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|Type:||Artigo de periódico|
|Title:||Cellular And Molecular Mechanisms Involved In The Physiological Root Resorption Of Primary Teeth [mecanismos Celulares E Moleculares Envolvidos Na Reabsorção Radicular Fisiológica De Dentes Decíduos]|
|Author:||de Rossi A.|
de Rossi M.
|Abstract:||Introduction: The physiological resorption of primary teeth is a complex physiological phenomenon that is not completely known and is a subject of great interest. The cellular and molecular mechanisms involved in the phenomenon of physiological root resorption seem to be similar to those involved in bone resorption mediated by osteoclasts. The main cells responsible for the active resorption of the dental tissues are the odontoclasts, which are also known as clasts or osteoclasts; multinucleated giant cells originated from hematopoietic precursors of monocytes or macrophages. Recent advances published in the literature have shown that the differentiation and activity of osteoclasts, a phenomenon that is also known as osteoclastgenesis, are initiated and regulated by different stimuli and molecular signalizing agents such as cytokines, chemokines, products of degradation released by the affected root surface, adhesion molecules, metalloproteinases, and the RANK/RANKL/OPG system. Moreover, the physical contact between the osteoclasts and osteoblast precursors or stromal cells also seems to be necessary for the activation of osteoclastgenesis. However, the specific role of the factors involved in the initiation and modulation of root resorption of the primary teeth remains unknown.Objective: To perform a review of the literature about the cellular and molecular mechanisms involved in the process of physiological resorption of the primary teeth, emphasizing their clinical implications. Conclusion: A complex integration among osteoclasts, osteoblasts, macrophages, cytokines, chemokines, metalloproteinases, adhesion molecules and the RANK/RANKL/ OPG system seems to contribute to the physiological resorption of teeth. Knowing the cellular and molecular mechanisms involved in the process of physiological root resorption of primary teeth may contribute to the investigation of the immunepathogenesis of dental resorptions, and allow for the clinical application of molecular mediators to delay or even inhibit this process.|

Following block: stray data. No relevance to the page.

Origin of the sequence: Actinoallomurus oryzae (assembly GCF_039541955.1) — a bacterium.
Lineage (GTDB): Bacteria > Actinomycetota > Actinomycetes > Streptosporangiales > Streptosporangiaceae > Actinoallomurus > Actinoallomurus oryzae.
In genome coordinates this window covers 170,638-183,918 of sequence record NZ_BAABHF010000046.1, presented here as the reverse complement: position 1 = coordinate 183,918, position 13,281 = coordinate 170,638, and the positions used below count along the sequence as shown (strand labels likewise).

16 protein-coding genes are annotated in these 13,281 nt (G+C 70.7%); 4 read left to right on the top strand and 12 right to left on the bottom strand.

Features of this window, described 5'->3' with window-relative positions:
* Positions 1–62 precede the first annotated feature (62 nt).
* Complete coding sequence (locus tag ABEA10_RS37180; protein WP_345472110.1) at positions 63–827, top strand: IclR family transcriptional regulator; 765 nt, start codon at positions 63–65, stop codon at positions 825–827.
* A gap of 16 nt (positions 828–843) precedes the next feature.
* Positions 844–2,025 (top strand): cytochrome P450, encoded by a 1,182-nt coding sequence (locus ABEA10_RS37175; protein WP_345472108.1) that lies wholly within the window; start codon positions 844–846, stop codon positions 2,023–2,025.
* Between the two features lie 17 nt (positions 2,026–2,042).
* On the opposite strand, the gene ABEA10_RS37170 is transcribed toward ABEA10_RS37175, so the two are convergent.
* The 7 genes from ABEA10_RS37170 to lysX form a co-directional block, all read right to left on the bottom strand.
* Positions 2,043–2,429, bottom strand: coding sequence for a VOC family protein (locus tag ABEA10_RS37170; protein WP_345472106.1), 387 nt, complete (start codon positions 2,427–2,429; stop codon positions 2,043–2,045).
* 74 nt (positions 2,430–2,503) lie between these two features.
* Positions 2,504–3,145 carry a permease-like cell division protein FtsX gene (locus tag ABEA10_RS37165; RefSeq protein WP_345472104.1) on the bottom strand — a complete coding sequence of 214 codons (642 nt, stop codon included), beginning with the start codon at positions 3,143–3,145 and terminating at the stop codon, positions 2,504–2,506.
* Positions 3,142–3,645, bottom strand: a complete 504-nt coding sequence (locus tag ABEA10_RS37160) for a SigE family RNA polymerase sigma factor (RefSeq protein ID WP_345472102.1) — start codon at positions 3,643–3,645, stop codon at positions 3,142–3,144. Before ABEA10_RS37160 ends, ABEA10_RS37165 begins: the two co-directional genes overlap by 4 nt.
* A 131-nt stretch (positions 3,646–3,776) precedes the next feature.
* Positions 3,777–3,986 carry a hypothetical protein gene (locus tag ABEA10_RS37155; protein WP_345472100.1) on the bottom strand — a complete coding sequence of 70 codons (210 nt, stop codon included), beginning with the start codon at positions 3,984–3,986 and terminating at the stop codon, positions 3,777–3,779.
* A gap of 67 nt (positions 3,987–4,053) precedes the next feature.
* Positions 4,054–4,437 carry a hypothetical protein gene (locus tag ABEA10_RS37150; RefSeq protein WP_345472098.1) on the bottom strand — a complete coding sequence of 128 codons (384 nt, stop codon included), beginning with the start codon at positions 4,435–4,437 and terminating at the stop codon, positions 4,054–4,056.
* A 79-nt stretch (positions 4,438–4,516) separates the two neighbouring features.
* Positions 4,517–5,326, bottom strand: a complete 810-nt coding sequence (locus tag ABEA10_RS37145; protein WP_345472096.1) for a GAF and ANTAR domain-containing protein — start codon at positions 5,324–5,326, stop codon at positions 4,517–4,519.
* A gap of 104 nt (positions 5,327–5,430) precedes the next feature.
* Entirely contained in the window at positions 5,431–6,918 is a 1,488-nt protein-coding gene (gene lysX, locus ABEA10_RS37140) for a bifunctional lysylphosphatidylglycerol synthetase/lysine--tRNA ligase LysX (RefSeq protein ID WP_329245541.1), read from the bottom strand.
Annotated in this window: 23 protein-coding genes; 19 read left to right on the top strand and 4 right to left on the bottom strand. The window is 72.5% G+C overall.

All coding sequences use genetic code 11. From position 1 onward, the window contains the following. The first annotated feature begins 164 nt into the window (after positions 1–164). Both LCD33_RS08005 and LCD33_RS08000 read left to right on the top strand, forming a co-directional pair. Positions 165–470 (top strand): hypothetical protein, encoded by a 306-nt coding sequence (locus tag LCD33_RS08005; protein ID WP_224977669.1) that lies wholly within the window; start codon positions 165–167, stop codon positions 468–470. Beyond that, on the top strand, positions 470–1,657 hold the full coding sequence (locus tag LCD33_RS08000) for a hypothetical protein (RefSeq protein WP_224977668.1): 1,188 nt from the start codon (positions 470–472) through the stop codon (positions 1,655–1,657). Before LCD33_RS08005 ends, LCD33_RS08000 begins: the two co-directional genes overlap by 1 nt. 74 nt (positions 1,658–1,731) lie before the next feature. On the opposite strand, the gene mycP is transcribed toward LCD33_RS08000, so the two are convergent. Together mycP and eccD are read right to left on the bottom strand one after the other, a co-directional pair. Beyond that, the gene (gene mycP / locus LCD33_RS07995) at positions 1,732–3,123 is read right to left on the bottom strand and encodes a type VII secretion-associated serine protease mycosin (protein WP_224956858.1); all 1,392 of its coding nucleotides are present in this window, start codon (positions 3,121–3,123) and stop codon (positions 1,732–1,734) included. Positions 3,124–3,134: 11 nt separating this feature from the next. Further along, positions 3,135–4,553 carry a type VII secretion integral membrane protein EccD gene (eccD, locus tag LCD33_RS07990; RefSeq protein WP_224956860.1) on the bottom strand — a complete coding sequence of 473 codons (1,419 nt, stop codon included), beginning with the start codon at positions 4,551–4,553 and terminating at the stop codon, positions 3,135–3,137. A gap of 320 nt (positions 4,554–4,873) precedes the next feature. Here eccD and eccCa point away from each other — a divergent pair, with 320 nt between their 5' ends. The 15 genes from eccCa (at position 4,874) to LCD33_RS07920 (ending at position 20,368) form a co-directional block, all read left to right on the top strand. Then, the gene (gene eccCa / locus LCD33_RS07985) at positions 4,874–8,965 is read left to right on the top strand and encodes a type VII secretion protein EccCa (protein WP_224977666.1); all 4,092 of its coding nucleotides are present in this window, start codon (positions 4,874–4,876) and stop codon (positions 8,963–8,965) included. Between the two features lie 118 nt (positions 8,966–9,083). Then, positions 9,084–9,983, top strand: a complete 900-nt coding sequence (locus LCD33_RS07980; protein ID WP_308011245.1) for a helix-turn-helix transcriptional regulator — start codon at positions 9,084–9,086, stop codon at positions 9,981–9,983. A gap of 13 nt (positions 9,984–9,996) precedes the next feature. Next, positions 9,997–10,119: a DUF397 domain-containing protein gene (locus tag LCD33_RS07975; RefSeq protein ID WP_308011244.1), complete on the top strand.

|Appears in Collections:||Unicamp - Artigos e Outros Documentos|
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